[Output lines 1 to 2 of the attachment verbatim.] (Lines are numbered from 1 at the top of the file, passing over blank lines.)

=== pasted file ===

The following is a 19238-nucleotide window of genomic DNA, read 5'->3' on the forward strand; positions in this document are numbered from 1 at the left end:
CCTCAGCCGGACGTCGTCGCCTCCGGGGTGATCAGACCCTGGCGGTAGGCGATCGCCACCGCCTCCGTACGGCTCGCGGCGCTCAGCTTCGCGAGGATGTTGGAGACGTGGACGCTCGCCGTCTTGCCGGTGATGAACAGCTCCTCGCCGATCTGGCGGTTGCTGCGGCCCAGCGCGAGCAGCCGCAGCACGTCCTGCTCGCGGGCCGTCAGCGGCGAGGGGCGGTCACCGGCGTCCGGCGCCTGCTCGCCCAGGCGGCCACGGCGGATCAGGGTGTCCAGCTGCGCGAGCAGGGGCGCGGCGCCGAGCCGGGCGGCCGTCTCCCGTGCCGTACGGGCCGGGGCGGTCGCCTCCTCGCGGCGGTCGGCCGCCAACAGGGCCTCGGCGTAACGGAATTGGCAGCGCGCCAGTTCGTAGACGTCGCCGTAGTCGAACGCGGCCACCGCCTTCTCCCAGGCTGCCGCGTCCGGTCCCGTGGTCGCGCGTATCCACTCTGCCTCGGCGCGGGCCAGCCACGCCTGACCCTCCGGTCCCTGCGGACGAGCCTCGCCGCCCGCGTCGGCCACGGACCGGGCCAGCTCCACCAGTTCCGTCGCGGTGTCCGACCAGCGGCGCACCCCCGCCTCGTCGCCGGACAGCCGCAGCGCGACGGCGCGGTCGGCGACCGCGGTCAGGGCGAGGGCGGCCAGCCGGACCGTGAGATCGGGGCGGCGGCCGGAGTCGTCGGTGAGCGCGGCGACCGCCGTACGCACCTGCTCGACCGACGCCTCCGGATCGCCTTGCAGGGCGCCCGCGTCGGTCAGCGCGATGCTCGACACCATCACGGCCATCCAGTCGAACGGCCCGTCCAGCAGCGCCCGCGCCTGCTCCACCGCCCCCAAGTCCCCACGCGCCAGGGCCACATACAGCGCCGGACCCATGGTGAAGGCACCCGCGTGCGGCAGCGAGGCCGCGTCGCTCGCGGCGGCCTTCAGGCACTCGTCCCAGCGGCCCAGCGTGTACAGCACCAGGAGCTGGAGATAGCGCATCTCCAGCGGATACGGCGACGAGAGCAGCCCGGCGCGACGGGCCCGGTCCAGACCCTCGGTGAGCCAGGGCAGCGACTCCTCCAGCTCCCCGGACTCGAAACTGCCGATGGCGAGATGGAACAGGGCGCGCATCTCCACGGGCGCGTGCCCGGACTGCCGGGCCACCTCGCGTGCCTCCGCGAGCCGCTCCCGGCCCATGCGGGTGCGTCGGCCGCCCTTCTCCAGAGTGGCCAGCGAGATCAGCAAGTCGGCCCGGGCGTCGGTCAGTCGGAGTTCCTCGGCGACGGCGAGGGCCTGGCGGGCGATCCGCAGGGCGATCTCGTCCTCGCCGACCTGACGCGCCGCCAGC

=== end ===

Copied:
The following is a 19238-nucleotide window of genomic DNA, read 5'->3' on the forward strand; positions in this document are numbered from 1 at the left end:
CCTCAGCCGGACGTCGTCGCCTCCGGGGTGATCAGACCCTGGCGGTAGGCGATCGCCACCGCCTCCGTACGGCTCGCGGCGCTCAGCTTCGCGAGGATGTTGGAGACGTGGACGCTCGCCGTCTTGCCGGTGATGAACAGCTCCTCGCCGATCTGGCGGTTGCTGCGGCCCAGCGCGAGCAGCCGCAGCACGTCCTGCTCGCGGGCCGTCAGCGGCGAGGGGCGGTCACCGGCGTCCGGCGCCTGCTCGCCCAGGCGGCCACGGCGGATCAGGGTGTCCAGCTGCGCGAGCAGGGGCGCGGCGCCGAGCCGGGCGGCCGTCTCCCGTGCCGTACGGGCCGGGGCGGTCGCCTCCTCGCGGCGGTCGGCCGCCAACAGGGCCTCGGCGTAACGGAATTGGCAGCGCGCCAGTTCGTAGACGTCGCCGTAGTCGAACGCGGCCACCGCCTTCTCCCAGGCTGCCGCGTCCGGTCCCGTGGTCGCGCGTATCCACTCTGCCTCGGCGCGGGCCAGCCACGCCTGACCCTCCGGTCCCTGCGGACGAGCCTCGCCGCCCGCGTCGGCCACGGACCGGGCCAGCTCCACCAGTTCCGTCGCGGTGTCCGACCAGCGGCGCACCCCCGCCTCGTCGCCGGACAGCCGCAGCGCGACGGCGCGGTCGGCGACCGCGGTCAGGGCGAGGGCGGCCAGCCGGACCGTGAGATCGGGGCGGCGGCCGGAGTCGTCGGTGAGCGCGGCGACCGCCGTACGCACCTGCTCGACCGACGCCTCCGGATCGCCTTGCAGGGCGCCCGCGTCGGTCAGCGCGATGCTCGACACCATCACGGCCATCCAGTCGAACGGCCCGTCCAGCAGCGCCCGCGCCTGCTCCACCGCCCCCAAGTCCCCACGCGCCAGGGCCACATACAGCGCCGGACCCATGGTGAAGGCACCCGCGTGCGGCAGCGAGGCCGCGTCGCTCGCGGCGGCCTTCAGGCACTCGTCCCAGCGGCCCAGCGTGTACAGCACCAGGAGCTGGAGATAGCGCATCTCCAGCGGATACGGCGACGAGAGCAGCCCGGCGCGACGGGCCCGGTCCAGACCCTCGGTGAGCCAGGGCAGCGACTCCTCCAGCTCCCCGGACTCGAAACTGCCGATGGCGAGATGGAACAGGGCGCGCATCTCCACGGGCGCGTGCCCGGACTGCCGGGCCACCTCGCGTGCCTCCGCGAGCCGCTCCCGGCCCATGCGGGTGCGTCGGCCGCCCTTCTCCAGAGTGGCCAGCGAGATCAGCAAGTCGGCCCGGGCGTCGGTCAGTCGGAGTTCCTCGGCGACGGCGAGGGCCTGGCGGGCGATCCGCAGGGCGATCTCGTCCTCGCCGACCTGACGCGCCGCCAGC